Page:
Mistakes are made


Wartime missteps should be measured against the gauge of perspective.

When Defense Secretary Donald Rumsfeld testified before Congress about abuses at Abu Ghraib prison, his inquisitors sought answers to questions of responsibility and accountability. His reply to them did not mince words. "As Secretary of Defense, I am accountable for [these events] and I take full responsibility."

Rumsfeld's assertion, followed closely by President George W. Bush's Pentagon visit and vote of confidence, perplexed many. Rumsfeld's detractors, most notably the war's domestic opponents, did not wait for explanations and instead used the prison abuse issue to intensify their calls for his resignation. To some, Abu Ghraib rounded out a list of missteps that, stoked with public loathing over the prison scandal, made their call for his resignation actionable.


Let's face it. If Americans sacked public officials after any tragic, scandalous or otherwise disagreeable wartime event - or even after a series of them - the United States would be paralyzed. People would not seek public office and government would cease to function. Instead, Americans intuitively understand the limits of responsibility and accountability for public officials.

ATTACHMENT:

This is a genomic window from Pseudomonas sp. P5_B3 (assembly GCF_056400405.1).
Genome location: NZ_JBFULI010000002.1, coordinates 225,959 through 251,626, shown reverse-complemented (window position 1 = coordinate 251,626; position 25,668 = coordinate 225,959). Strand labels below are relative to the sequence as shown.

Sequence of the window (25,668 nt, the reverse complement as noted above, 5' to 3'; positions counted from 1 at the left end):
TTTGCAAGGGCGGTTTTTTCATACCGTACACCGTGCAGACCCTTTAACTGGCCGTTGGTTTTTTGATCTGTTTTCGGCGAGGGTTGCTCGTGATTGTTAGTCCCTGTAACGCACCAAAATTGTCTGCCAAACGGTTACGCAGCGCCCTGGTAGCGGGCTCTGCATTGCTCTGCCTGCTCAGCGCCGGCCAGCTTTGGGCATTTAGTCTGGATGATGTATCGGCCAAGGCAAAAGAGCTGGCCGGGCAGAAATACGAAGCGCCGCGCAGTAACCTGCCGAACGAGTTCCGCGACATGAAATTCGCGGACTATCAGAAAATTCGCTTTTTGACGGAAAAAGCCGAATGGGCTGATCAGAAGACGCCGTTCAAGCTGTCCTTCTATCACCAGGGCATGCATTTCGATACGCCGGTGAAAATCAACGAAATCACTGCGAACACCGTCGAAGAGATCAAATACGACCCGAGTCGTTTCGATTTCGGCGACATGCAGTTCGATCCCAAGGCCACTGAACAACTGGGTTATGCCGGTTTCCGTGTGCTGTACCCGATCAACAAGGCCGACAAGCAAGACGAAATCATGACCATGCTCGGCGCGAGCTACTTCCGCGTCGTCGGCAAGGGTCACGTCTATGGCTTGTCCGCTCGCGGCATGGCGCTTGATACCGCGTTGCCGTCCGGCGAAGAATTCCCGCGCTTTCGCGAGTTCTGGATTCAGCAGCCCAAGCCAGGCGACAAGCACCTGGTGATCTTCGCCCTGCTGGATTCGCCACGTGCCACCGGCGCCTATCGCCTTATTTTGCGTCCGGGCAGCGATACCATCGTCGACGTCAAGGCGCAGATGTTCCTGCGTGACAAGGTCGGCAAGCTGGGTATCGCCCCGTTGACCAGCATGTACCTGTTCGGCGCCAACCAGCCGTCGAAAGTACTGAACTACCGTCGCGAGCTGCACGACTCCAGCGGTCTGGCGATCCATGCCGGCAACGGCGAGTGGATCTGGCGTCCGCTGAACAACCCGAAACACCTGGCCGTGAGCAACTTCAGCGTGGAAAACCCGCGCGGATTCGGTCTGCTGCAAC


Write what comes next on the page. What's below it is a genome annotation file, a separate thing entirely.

Perhaps that explains the absence of a notable precedent in the United States for removal or forced resignation of cabinet members during wartime. Even Robert McNamara served seven years under two presidents during the Vietnam War before Lyndon Johnson pressured him to resign. Perspective is important.

Americans have kept their perspective. In one recent poll, seven of 10 Americans agree that the Abu Ghraib abuses are a "big deal," yet by a 2-1 margin, they reject the idea of ousting Rumsfeld. In other words, Americans today, like their predecessors, understand that we are "at war."


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